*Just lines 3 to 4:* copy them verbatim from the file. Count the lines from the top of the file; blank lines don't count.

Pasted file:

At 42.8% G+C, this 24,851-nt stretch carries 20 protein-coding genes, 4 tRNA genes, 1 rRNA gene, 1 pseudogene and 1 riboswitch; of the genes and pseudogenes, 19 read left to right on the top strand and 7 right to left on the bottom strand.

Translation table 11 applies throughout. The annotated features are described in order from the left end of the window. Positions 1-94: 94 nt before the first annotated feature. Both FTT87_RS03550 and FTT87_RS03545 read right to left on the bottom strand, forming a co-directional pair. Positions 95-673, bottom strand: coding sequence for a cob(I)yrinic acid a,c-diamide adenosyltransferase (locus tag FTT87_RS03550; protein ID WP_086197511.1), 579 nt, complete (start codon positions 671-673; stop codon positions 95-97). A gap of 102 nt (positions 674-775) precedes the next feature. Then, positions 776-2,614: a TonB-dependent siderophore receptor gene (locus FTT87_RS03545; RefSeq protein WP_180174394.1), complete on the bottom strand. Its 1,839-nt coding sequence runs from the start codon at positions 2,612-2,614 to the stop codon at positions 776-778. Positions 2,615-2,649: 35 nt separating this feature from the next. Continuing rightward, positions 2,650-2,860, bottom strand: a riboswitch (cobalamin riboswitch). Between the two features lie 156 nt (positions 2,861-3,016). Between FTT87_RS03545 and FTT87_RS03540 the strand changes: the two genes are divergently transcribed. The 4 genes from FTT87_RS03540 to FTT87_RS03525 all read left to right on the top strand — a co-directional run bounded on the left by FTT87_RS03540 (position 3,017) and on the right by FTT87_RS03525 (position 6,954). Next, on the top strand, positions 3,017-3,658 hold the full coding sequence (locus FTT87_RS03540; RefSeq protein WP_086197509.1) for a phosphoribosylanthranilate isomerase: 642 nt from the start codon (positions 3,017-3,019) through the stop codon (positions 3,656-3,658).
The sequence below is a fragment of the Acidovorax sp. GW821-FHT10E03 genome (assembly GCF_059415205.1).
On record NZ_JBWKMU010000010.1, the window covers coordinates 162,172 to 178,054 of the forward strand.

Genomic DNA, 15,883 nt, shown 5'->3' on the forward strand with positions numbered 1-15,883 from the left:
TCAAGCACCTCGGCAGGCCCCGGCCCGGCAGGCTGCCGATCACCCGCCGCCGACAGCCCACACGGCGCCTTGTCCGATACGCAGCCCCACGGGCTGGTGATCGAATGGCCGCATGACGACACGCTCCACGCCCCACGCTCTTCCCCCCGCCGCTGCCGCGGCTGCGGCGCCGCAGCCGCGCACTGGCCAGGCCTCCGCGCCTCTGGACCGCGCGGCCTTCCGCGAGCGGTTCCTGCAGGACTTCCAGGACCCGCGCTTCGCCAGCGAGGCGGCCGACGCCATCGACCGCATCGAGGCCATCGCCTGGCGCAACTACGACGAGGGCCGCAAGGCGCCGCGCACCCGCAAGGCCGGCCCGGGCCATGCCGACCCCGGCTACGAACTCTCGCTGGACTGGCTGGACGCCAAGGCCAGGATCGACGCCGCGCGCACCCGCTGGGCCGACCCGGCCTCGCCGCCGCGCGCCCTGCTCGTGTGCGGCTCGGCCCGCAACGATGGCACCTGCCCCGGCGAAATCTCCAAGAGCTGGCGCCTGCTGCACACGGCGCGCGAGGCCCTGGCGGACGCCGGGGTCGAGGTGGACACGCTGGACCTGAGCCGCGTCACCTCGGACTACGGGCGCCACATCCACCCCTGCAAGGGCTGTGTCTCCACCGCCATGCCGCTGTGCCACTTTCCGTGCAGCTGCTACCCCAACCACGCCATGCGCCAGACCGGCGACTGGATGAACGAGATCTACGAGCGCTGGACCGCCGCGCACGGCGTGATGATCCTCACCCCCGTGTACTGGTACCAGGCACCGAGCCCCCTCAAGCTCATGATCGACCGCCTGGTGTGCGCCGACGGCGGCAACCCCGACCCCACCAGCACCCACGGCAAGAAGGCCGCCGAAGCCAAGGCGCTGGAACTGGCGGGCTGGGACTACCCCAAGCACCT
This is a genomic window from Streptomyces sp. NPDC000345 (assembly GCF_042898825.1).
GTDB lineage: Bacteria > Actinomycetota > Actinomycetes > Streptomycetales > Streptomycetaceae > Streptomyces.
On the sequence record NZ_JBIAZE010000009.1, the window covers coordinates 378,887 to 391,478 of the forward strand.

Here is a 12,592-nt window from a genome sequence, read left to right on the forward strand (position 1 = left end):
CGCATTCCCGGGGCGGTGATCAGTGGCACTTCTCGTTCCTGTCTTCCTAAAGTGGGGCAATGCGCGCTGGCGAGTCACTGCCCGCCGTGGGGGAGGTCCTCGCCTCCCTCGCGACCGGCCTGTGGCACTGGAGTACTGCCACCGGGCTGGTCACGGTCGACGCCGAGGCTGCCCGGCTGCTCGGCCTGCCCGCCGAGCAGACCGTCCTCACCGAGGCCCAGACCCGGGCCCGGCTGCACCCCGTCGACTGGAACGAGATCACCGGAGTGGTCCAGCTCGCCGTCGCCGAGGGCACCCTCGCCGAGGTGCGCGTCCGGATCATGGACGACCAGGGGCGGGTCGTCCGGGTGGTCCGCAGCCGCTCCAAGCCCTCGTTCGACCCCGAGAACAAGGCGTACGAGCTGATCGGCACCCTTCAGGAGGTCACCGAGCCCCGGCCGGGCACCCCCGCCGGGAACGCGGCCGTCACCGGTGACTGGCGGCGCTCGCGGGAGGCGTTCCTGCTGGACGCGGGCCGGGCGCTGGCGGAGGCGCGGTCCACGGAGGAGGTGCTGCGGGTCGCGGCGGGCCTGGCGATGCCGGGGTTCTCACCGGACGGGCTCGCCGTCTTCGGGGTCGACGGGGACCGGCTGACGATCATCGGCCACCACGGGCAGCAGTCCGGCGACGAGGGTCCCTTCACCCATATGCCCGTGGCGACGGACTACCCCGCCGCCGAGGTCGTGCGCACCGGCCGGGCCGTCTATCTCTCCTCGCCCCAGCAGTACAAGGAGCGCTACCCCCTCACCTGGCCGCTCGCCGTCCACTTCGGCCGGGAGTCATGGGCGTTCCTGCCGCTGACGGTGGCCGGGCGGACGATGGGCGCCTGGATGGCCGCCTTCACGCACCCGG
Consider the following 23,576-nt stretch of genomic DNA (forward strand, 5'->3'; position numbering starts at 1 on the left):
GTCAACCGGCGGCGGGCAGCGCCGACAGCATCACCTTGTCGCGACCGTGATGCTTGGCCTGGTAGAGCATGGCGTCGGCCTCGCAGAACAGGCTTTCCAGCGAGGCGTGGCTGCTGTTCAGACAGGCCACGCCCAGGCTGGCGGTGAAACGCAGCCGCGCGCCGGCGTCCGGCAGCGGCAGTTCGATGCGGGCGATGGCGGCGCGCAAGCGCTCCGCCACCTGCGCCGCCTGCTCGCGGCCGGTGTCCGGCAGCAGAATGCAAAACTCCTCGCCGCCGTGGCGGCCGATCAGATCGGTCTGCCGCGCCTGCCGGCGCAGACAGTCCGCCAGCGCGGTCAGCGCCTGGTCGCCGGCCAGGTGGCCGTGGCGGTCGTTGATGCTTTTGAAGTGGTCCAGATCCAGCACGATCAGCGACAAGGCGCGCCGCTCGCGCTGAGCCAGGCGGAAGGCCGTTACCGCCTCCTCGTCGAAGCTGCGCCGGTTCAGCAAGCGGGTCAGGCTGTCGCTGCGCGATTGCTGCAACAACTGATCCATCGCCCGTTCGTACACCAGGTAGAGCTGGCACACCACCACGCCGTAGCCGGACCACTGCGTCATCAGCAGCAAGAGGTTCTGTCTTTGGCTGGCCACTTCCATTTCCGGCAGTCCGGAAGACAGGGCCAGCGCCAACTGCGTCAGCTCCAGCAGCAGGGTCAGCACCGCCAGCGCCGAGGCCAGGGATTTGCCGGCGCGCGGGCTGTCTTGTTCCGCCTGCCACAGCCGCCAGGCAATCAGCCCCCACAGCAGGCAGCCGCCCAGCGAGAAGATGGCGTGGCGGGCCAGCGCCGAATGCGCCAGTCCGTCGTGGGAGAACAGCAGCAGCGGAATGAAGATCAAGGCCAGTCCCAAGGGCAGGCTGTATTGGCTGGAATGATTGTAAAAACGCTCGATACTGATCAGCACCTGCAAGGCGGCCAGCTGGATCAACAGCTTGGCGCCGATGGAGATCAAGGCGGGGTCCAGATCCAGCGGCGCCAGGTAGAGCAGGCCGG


The sequence below is a fragment of the Acidovorax sp. GW821-FHT10E03 genome (assembly GCF_059415205.1).
On record NZ_JBWKMU010000010.1, the window covers coordinates 162,172 to 178,054 of the forward strand.